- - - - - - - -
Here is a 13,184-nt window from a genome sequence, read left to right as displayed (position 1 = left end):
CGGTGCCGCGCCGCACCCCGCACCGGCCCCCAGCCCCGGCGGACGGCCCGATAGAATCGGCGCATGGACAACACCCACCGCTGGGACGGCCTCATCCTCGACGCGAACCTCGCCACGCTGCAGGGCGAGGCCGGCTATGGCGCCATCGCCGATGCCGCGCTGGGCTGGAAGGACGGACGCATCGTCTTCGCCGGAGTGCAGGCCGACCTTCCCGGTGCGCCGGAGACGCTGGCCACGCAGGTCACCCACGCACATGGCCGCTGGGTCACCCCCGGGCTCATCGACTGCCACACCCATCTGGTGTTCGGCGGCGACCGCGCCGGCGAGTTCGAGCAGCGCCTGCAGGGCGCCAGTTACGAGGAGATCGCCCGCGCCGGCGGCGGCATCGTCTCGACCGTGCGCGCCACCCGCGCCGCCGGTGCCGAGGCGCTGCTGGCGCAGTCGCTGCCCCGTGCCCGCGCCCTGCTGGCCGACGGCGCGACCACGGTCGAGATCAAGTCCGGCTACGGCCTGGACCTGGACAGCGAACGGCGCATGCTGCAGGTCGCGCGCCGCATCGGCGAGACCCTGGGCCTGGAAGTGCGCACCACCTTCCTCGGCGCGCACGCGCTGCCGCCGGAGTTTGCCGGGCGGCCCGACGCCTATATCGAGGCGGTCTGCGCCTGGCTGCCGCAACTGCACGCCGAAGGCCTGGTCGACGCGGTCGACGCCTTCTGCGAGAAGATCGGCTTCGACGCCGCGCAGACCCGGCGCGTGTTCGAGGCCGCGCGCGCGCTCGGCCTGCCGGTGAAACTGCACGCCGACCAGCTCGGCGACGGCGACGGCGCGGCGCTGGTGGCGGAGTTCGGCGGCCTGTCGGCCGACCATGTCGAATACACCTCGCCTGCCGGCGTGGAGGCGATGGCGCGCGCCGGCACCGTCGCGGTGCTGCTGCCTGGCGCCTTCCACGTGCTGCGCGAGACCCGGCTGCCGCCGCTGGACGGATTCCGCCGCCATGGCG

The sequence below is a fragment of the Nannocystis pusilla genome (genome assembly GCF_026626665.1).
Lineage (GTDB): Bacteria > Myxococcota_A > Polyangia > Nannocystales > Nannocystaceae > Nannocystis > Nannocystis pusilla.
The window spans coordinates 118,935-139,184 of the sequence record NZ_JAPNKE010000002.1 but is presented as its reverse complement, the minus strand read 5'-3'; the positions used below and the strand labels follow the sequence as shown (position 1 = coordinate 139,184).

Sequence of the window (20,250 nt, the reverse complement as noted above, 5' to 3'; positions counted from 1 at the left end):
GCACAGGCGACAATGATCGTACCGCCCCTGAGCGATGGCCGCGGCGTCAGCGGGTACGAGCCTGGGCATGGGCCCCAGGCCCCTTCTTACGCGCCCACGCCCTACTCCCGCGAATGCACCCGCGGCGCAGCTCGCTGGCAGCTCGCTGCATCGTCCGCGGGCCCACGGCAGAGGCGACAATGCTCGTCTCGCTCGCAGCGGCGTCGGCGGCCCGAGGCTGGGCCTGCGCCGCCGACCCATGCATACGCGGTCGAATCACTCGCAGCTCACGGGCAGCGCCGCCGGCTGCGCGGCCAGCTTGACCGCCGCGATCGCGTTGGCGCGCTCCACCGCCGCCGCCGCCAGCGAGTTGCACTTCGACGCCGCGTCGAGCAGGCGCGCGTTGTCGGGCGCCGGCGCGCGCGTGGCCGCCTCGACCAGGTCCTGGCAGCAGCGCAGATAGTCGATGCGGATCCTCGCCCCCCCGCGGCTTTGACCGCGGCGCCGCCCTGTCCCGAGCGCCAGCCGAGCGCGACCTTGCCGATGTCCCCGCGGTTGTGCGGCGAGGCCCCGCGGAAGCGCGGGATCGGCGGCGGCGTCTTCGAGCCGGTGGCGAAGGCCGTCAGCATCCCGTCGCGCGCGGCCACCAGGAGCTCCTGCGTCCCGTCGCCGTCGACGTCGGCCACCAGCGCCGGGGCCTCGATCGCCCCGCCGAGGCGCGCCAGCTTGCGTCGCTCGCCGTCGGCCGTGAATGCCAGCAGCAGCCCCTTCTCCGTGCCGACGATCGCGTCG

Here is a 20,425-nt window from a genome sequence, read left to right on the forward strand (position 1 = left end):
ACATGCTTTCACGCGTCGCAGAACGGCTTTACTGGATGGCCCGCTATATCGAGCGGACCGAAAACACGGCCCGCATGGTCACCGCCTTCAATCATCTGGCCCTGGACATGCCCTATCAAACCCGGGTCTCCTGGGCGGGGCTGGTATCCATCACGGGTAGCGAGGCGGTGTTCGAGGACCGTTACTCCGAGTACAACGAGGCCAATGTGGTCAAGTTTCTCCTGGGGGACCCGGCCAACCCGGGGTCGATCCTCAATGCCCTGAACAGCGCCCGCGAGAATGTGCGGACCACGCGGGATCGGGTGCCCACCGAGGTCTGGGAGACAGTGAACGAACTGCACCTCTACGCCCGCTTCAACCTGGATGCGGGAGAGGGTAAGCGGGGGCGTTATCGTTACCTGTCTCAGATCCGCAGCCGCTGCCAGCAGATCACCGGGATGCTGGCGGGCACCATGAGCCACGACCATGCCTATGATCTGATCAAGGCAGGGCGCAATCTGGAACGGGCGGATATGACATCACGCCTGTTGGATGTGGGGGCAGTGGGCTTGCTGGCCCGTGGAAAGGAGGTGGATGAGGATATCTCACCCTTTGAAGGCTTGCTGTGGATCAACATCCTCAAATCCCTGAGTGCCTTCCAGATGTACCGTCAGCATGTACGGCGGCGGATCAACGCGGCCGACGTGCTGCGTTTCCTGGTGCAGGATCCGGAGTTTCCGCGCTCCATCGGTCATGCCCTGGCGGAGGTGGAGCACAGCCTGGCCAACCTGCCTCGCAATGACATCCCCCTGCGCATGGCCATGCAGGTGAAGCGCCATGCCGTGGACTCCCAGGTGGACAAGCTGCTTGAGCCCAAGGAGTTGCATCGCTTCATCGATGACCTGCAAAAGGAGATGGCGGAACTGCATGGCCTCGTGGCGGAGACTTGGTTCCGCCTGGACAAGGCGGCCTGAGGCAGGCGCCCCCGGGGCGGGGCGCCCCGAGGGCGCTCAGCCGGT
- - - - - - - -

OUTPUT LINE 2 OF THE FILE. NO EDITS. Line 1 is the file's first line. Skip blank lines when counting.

CGGTGCCGCGCCGCACCCCGCACCGGCCCCCAGCCCCGGCGGACGGCCCGATAGAATCGGCGCATGGACAACACCCACCGCTGGGACGGCCTCATCCTCGACGCGAACCTCGCCACGCTGCAGGGCGAGGCCGGCTATGGCGCCATCGCCGATGCCGCGCTGGGCTGGAAGGACGGACGCATCGTCTTCGCCGGAGTGCAGGCCGACCTTCCCGGTGCGCCGGAGACGCTGGCCACGCAGGTCACCCACGCACATGGCCGCTGGGTCACCCCCGGGCTCATCGACTGCCACACCCATCTGGTGTTCGGCGGCGACCGCGCCGGCGAGTTCGAGCAGCGCCTGCAGGGCGCCAGTTACGAGGAGATCGCCCGCGCCGGCGGCGGCATCGTCTCGACCGTGCGCGCCACCCGCGCCGCCGGTGCCGAGGCGCTGCTGGCGCAGTCGCTGCCCCGTGCCCGCGCCCTGCTGGCCGACGGCGCGACCACGGTCGAGATCAAGTCCGGCTACGGCCTGGACCTGGACAGCGAACGGCGCATGCTGCAGGTCGCGCGCCGCATCGGCGAGACCCTGGGCCTGGAAGTGCGCACCACCTTCCTCGGCGCGCACGCGCTGCCGCCGGAGTTTGCCGGGCGGCCCGACGCCTATATCGAGGCGGTCTGCGCCTGGCTGCCGCAACTGCACGCCGAAGGCCTGGTCGACGCGGTCGACGCCTTCTGCGAGAAGATCGGCTTCGACGCCGCGCAGACCCGGCGCGTGTTCGAGGCCGCGCGCGCGCTCGGCCTGCCGGTGAAACTGCACGCCGACCAGCTCGGCGACGGCGACGGCGCGGCGCTGGTGGCGGAGTTCGGCGGCCTGTCGGCCGACCATGTCGAATACACCTCGCCTGCCGGCGTGGAGGCGATGGCGCGCGCCGGCACCGTCGCGGTGCTGCTGCCTGGCGCCTTCCACGTGCTGCGCGAGACCCGGCTGCCGCCGCTGGACGGATTCCGCCGCCATGGCG